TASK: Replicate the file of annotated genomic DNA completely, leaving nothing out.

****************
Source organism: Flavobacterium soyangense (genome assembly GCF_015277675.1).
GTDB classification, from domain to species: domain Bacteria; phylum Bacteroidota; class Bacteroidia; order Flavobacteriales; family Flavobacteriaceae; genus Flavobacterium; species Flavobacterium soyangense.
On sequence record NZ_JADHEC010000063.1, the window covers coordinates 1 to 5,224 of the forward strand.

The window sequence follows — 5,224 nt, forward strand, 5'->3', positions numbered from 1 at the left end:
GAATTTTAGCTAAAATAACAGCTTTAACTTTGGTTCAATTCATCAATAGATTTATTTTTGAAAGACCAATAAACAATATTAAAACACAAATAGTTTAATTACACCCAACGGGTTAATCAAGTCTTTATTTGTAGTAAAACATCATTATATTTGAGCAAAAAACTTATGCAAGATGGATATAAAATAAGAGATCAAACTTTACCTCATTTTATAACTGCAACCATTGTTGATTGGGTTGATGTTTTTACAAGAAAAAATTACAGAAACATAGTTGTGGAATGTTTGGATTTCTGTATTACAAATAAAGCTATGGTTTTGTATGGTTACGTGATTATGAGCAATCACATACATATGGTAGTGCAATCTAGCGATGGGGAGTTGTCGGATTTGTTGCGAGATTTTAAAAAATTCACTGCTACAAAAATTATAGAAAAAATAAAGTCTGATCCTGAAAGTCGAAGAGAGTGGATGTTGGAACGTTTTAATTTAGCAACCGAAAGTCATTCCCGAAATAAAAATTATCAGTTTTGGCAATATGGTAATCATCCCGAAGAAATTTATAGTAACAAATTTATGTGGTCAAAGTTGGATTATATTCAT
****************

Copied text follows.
Source organism: Flavobacterium soyangense (genome assembly GCF_015277675.1).
GTDB classification, from domain to species: domain Bacteria; phylum Bacteroidota; class Bacteroidia; order Flavobacteriales; family Flavobacteriaceae; genus Flavobacterium; species Flavobacterium soyangense.
On sequence record NZ_JADHEC010000063.1, the window covers coordinates 1 to 5,224 of the forward strand.

The window sequence follows — 5,224 nt, forward strand, 5'->3', positions numbered from 1 at the left end:
GAATTTTAGCTAAAATAACAGCTTTAACTTTGGTTCAATTCATCAATAGATTTATTTTTGAAAGACCAATAAACAATATTAAAACACAAATAGTTTAATTACACCCAACGGGTTAATCAAGTCTTTATTTGTAGTAAAACATCATTATATTTGAGCAAAAAACTTATGCAAGATGGATATAAAATAAGAGATCAAACTTTACCTCATTTTATAACTGCAACCATTGTTGATTGGGTTGATGTTTTTACAAGAAAAAATTACAGAAACATAGTTGTGGAATGTTTGGATTTCTGTATTACAAATAAAGCTATGGTTTTGTATGGTTACGTGATTATGAGCAATCACATACATATGGTAGTGCAATCTAGCGATGGGGAGTTGTCGGATTTGTTGCGAGATTTTAAAAAATTCACTGCTACAAAAATTATAGAAAAAATAAAGTCTGATCCTGAAAGTCGAAGAGAGTGGATGTTGGAACGTTTTAATTTAGCAACCGAAAGTCATTCCCGAAATAAAAATTATCAGTTTTGGCAATATGGTAATCATCCCGAAGAAATTTATAGTAACAAATTTATGTGGTCAAAGTTGGATTATATTCAT